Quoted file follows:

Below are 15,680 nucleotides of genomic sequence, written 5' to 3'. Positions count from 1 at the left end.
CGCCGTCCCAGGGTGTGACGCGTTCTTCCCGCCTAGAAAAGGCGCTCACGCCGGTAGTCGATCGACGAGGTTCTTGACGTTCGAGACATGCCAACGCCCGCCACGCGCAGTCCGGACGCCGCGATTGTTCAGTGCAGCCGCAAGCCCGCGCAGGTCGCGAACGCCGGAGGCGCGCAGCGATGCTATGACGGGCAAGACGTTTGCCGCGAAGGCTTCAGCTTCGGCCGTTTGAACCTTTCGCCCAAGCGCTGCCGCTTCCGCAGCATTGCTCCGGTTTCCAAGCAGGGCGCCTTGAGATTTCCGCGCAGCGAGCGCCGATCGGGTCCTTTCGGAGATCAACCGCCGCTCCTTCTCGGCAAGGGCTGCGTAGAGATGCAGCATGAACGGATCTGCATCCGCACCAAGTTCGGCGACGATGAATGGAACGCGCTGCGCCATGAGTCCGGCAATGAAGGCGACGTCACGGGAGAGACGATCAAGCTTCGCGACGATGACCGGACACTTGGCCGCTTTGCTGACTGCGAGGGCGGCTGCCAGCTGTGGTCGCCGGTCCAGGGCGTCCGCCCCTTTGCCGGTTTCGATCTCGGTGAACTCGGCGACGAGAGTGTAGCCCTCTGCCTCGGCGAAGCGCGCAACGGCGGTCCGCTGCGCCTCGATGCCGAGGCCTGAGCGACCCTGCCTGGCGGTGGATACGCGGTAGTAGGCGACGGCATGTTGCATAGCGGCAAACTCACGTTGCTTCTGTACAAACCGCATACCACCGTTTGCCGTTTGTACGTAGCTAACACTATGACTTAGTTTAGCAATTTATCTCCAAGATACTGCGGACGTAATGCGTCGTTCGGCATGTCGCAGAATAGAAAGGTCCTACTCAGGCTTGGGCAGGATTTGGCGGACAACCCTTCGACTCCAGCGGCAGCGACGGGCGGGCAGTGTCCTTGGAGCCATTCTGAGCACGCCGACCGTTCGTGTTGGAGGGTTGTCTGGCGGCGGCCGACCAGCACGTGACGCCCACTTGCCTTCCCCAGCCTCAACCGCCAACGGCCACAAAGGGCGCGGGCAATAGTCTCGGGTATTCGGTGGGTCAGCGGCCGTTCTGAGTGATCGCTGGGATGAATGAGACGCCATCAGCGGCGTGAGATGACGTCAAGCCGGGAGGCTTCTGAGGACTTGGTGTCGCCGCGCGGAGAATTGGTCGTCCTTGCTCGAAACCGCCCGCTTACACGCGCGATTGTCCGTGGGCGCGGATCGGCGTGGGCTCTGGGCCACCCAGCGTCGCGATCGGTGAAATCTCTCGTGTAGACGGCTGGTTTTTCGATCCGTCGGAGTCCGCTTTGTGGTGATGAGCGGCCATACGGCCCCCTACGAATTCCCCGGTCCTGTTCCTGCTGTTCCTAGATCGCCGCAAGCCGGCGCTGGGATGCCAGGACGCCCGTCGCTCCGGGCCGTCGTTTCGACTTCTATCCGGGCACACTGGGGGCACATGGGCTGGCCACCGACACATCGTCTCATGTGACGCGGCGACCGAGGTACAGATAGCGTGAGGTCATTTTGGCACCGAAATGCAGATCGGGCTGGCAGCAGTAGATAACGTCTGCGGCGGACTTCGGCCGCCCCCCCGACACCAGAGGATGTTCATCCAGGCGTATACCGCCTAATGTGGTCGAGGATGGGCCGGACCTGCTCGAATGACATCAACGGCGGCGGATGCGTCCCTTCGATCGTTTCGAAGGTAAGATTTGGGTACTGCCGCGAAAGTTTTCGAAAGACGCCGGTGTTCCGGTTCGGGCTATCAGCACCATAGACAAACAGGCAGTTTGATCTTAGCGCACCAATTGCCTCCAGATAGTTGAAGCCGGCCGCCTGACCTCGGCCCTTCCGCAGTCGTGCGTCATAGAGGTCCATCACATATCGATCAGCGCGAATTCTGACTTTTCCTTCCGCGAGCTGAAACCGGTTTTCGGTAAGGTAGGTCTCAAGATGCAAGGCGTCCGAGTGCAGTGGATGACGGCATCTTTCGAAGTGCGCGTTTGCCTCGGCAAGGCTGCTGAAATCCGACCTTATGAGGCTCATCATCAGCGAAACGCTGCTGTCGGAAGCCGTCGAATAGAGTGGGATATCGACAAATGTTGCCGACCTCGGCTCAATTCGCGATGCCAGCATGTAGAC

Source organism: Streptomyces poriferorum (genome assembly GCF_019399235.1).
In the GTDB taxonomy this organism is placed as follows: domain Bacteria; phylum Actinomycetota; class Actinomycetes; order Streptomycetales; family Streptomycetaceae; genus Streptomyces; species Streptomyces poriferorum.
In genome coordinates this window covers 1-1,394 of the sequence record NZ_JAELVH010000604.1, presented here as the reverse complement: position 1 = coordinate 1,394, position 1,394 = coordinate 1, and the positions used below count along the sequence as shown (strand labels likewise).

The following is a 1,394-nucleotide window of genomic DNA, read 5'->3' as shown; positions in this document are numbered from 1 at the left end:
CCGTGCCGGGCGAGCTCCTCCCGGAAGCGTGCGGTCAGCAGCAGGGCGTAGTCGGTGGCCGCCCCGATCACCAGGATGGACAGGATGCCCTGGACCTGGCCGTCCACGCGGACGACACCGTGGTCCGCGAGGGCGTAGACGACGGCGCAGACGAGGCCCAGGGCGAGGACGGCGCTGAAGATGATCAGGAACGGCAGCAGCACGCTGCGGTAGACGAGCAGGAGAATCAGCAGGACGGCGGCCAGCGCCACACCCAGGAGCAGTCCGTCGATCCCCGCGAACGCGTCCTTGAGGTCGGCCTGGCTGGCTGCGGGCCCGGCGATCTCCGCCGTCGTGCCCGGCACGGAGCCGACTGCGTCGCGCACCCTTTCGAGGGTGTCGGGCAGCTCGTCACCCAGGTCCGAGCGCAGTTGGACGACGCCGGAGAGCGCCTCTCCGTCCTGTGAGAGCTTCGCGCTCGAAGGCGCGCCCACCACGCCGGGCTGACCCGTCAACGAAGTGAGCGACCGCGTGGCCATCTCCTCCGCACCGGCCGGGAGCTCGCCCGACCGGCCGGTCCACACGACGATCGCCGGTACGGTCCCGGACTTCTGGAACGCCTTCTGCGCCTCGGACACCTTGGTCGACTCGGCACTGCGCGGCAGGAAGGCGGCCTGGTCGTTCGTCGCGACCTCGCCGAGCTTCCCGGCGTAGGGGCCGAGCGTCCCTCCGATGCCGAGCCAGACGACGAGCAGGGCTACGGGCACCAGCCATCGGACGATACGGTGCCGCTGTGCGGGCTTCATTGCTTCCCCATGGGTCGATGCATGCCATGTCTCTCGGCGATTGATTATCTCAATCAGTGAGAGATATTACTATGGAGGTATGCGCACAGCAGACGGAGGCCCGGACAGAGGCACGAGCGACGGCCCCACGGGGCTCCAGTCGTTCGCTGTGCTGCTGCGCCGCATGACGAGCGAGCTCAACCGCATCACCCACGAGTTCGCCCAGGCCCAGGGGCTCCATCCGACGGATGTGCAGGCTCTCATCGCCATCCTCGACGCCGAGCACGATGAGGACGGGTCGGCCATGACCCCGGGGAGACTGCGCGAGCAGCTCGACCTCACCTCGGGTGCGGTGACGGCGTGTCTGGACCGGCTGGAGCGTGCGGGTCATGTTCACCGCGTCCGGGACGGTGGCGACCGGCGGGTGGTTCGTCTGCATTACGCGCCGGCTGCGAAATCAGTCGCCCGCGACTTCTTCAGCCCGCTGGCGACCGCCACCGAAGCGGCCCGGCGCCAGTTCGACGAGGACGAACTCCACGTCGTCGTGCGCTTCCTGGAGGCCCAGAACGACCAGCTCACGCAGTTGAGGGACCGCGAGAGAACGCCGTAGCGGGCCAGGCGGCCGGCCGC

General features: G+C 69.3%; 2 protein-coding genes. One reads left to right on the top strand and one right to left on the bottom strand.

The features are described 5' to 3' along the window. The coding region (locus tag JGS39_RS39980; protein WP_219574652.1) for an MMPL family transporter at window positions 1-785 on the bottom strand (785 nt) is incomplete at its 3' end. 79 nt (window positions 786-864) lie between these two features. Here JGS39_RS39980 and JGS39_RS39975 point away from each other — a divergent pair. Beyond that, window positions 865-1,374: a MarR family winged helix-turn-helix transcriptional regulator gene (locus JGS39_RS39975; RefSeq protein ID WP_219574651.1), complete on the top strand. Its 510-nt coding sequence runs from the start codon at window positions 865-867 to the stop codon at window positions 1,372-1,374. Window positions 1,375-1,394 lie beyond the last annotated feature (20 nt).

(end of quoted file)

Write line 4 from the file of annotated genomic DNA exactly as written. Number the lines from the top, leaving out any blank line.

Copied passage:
In the GTDB taxonomy this organism is placed as follows: domain Bacteria; phylum Actinomycetota; class Actinomycetes; order Streptomycetales; family Streptomycetaceae; genus Streptomyces; species Streptomyces poriferorum.